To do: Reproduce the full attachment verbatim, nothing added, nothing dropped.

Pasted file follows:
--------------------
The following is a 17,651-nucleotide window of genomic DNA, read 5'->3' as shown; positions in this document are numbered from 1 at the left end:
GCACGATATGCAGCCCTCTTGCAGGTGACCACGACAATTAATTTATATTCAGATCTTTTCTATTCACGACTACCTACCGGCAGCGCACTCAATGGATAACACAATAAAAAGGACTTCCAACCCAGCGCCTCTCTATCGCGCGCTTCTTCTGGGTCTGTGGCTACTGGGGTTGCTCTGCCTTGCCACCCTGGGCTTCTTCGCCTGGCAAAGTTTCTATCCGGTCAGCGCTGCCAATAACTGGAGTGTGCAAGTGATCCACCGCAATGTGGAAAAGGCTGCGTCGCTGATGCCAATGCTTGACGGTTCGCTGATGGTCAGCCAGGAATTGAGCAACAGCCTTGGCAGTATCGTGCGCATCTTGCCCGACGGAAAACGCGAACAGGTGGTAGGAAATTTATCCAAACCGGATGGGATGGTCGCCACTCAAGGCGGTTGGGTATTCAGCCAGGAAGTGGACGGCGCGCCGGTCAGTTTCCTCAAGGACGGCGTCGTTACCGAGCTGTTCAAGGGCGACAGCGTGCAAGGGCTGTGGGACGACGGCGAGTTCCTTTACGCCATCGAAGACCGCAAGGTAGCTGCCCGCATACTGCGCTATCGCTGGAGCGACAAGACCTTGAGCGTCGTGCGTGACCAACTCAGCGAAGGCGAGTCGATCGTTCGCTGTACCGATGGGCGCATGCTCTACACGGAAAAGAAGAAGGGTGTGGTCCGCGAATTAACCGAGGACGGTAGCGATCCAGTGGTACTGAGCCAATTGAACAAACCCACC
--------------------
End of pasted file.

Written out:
The following is a 17,651-nucleotide window of genomic DNA, read 5'->3' as shown; positions in this document are numbered from 1 at the left end:
GCACGATATGCAGCCCTCTTGCAGGTGACCACGACAATTAATTTATATTCAGATCTTTTCTATTCACGACTACCTACCGGCAGCGCACTCAATGGATAACACAATAAAAAGGACTTCCAACCCAGCGCCTCTCTATCGCGCGCTTCTTCTGGGTCTGTGGCTACTGGGGTTGCTCTGCCTTGCCACCCTGGGCTTCTTCGCCTGGCAAAGTTTCTATCCGGTCAGCGCTGCCAATAACTGGAGTGTGCAAGTGATCCACCGCAATGTGGAAAAGGCTGCGTCGCTGATGCCAATGCTTGACGGTTCGCTGATGGTCAGCCAGGAATTGAGCAACAGCCTTGGCAGTATCGTGCGCATCTTGCCCGACGGAAAACGCGAACAGGTGGTAGGAAATTTATCCAAACCGGATGGGATGGTCGCCACTCAAGGCGGTTGGGTATTCAGCCAGGAAGTGGACGGCGCGCCGGTCAGTTTCCTCAAGGACGGCGTCGTTACCGAGCTGTTCAAGGGCGACAGCGTGCAAGGGCTGTGGGACGACGGCGAGTTCCTTTACGCCATCGAAGACCGCAAGGTAGCTGCCCGCATACTGCGCTATCGCTGGAGCGACAAGACCTTGAGCGTCGTGCGTGACCAACTCAGCGAAGGCGAGTCGATCGTTCGCTGTACCGATGGGCGCATGCTCTACACGGAAAAGAAGAAGGGTGTGGTCCGCGAATTAACCGAGGACGGTAGCGATCCAGTGGTACTGAGCCAATTGAACAAACCCACC